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August is National Breastfeeding Awareness Month
When it comes to breastfeeding, you are not alone. Becoming a new mom and learning the ins and outs of how to breastfeed, along with all the other new experiences that come with motherhood, can be overwhelming. While it may be difficult at first, breastfeeding is a journey that you can get support for.
Conquering racial inequalities in breastfeeding
Research shows that some racial groups breastfeed their babies less. A woman’s choice to breastfeed requires support from the community, family and employers, as well as readily available health education. Often, the need to return to work early, inflexible work hours and lack of encouragement interrupts breastfeeding.
Why it matters
The American Academy of Pediatrics recommends that babies breastfeed for at least one year. Breastfeeding can improve maternal and infant health outcomes as well as help the baby in many ways, including:
Moms also benefit from breastfeeding with:
What is virtual breastfeeding support?
Norton eCare provides free telehealth breastfeeding support visits online anytime — night or day, weekends or weekdays — whenever you need it, 24/7. You can schedule a virtual breastfeeding support visit for issues such as breast tenderness, latching issues, milk supply, mastitis, pain, sore nipples and more. All sessions are private.
To get started, sign in to your MyNortonChart account. If you don’t have a free MyNortonChart account, signing up is easy. If you plan to use a mobile device, download the MyChart app from the Apple App Store or Google Play.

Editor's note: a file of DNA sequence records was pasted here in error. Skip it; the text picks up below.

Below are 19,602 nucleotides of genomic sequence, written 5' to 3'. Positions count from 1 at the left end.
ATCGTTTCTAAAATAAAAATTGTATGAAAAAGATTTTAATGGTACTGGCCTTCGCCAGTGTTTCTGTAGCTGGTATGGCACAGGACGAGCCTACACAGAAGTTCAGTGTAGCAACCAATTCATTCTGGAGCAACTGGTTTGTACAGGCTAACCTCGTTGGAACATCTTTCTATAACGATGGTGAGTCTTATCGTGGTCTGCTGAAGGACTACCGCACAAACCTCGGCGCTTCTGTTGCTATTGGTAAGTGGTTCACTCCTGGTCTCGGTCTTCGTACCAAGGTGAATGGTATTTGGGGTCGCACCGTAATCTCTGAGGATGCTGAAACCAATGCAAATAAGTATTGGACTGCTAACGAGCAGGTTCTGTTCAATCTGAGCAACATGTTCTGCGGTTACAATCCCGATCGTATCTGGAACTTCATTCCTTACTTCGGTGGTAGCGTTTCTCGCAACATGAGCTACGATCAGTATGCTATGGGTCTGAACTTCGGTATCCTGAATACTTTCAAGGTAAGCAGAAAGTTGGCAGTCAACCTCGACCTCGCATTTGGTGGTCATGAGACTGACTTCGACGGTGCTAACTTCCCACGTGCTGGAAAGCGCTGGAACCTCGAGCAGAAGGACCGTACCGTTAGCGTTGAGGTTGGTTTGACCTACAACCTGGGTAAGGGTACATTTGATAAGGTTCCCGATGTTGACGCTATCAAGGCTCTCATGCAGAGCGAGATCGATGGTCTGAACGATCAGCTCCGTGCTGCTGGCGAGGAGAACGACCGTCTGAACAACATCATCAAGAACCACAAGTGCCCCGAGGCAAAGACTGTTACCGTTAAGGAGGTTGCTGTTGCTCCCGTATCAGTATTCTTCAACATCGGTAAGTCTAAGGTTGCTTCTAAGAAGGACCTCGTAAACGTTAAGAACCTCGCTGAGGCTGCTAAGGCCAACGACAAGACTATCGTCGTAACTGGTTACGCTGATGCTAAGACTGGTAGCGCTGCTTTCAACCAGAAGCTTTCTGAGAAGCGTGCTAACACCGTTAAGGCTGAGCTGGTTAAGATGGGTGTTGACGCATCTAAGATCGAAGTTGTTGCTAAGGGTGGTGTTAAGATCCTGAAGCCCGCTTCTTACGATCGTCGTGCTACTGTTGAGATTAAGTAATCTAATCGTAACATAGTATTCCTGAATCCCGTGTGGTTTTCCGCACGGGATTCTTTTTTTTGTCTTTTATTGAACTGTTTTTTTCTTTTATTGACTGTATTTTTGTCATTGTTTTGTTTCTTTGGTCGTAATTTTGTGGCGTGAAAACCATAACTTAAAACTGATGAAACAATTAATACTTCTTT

Once you are signed in to your account on your phone, tablet or computer with a webcam, go to the main menu and select “eCare Video Visit,” then “Video Visit – Breastfeeding Support.” You will be asked to enter credit card information to hold your appointment, but you won’t be charged.
Norton Healthcare offers many resources to help you build a good breastfeeding relationship with your baby. This begins right after birth, when your baby is placed “skin to skin” on your bare chest. This bonding experience can lead to more successful breastfeeding.
While you are still in the hospital, lactation-certified nurses and clinical staff, and board-certified lactation consultants are available to provide education and support during your hospital stay.
We understand that breastfeeding questions, concerns and challenges may come up during pregnancy and once you go home. That’s why we provide additional outpatient services, including:
What do I need to know about breastfeeding and COVID-19?
There isn’t enough data to know whether COVID-19 can be transmitted to a baby through breast milk. According to the Centers for Disease Control and Prevention, available data suggests breastfeeding isn’t a likely source of transmission. If you are breastfeeding and have COVID-19 symptoms or a confirmed infection, wash your hands thoroughly and often. Breast milk is the best source of nutrition for babies and can protect against many diseases.
Former featured health topics: